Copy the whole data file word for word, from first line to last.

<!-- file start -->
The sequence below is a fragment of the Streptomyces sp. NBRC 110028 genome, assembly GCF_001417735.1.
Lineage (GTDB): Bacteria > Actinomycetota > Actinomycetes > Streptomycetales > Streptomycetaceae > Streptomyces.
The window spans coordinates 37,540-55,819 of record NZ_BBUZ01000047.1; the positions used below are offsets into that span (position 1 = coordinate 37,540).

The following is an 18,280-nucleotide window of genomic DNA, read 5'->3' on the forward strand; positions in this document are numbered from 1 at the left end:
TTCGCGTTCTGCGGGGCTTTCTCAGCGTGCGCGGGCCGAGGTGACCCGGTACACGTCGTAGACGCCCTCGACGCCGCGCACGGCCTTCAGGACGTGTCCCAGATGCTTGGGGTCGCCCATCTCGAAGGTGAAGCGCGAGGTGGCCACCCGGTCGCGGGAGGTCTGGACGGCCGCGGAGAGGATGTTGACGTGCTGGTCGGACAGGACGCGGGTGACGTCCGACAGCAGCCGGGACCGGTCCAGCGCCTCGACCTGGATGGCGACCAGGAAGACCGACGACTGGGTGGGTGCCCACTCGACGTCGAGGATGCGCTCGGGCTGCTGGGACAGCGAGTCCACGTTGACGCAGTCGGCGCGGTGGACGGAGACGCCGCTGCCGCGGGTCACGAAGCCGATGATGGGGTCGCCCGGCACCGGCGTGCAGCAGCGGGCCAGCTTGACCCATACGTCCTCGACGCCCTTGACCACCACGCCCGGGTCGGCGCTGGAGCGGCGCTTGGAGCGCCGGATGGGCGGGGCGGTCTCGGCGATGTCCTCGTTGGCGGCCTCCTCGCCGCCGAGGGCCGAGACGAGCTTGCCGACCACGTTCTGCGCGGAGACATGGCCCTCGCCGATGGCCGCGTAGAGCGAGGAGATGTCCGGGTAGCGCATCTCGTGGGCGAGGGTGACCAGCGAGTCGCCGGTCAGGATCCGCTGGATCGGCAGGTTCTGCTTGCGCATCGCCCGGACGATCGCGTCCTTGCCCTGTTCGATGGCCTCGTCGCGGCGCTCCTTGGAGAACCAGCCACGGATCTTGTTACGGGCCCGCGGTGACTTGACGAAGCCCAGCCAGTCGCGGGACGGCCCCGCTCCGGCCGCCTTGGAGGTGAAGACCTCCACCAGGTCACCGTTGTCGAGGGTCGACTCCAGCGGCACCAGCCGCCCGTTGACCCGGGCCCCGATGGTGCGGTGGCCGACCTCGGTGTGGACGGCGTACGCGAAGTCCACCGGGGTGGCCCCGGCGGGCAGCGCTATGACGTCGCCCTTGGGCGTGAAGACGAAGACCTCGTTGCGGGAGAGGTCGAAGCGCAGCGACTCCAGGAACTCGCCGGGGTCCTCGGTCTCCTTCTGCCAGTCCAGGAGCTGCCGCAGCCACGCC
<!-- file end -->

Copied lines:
The sequence below is a fragment of the Streptomyces sp. NBRC 110028 genome, assembly GCF_001417735.1.
Lineage (GTDB): Bacteria > Actinomycetota > Actinomycetes > Streptomycetales > Streptomycetaceae > Streptomyces.
The window spans coordinates 37,540-55,819 of record NZ_BBUZ01000047.1; the positions used below are offsets into that span (position 1 = coordinate 37,540).

The following is an 18,280-nucleotide window of genomic DNA, read 5'->3' on the forward strand; positions in this document are numbered from 1 at the left end:
TTCGCGTTCTGCGGGGCTTTCTCAGCGTGCGCGGGCCGAGGTGACCCGGTACACGTCGTAGACGCCCTCGACGCCGCGCACGGCCTTCAGGACGTGTCCCAGATGCTTGGGGTCGCCCATCTCGAAGGTGAAGCGCGAGGTGGCCACCCGGTCGCGGGAGGTCTGGACGGCCGCGGAGAGGATGTTGACGTGCTGGTCGGACAGGACGCGGGTGACGTCCGACAGCAGCCGGGACCGGTCCAGCGCCTCGACCTGGATGGCGACCAGGAAGACCGACGACTGGGTGGGTGCCCACTCGACGTCGAGGATGCGCTCGGGCTGCTGGGACAGCGAGTCCACGTTGACGCAGTCGGCGCGGTGGACGGAGACGCCGCTGCCGCGGGTCACGAAGCCGATGATGGGGTCGCCCGGCACCGGCGTGCAGCAGCGGGCCAGCTTGACCCATACGTCCTCGACGCCCTTGACCACCACGCCCGGGTCGGCGCTGGAGCGGCGCTTGGAGCGCCGGATGGGCGGGGCGGTCTCGGCGATGTCCTCGTTGGCGGCCTCCTCGCCGCCGAGGGCCGAGACGAGCTTGCCGACCACGTTCTGCGCGGAGACATGGCCCTCGCCGATGGCCGCGTAGAGCGAGGAGATGTCCGGGTAGCGCATCTCGTGGGCGAGGGTGACCAGCGAGTCGCCGGTCAGGATCCGCTGGATCGGCAGGTTCTGCTTGCGCATCGCCCGGACGATCGCGTCCTTGCCCTGTTCGATGGCCTCGTCGCGGCGCTCCTTGGAGAACCAGCCACGGATCTTGTTACGGGCCCGCGGTGACTTGACGAAGCCCAGCCAGTCGCGGGACGGCCCCGCTCCGGCCGCCTTGGAGGTGAAGACCTCCACCAGGTCACCGTTGTCGAGGGTCGACTCCAGCGGCACCAGCCGCCCGTTGACCCGGGCCCCGATGGTGCGGTGGCCGACCTCGGTGTGGACGGCGTACGCGAAGTCCACCGGGGTGGCCCCGGCGGGCAGCGCTATGACGTCGCCCTTGGGCGTGAAGACGAAGACCTCGTTGCGGGAGAGGTCGAAGCGCAGCGACTCCAGGAACTCGCCGGGGTCCTCGGTCTCCTTCTGCCAGTCCAGGAGCTGCCGCAGCCACGCC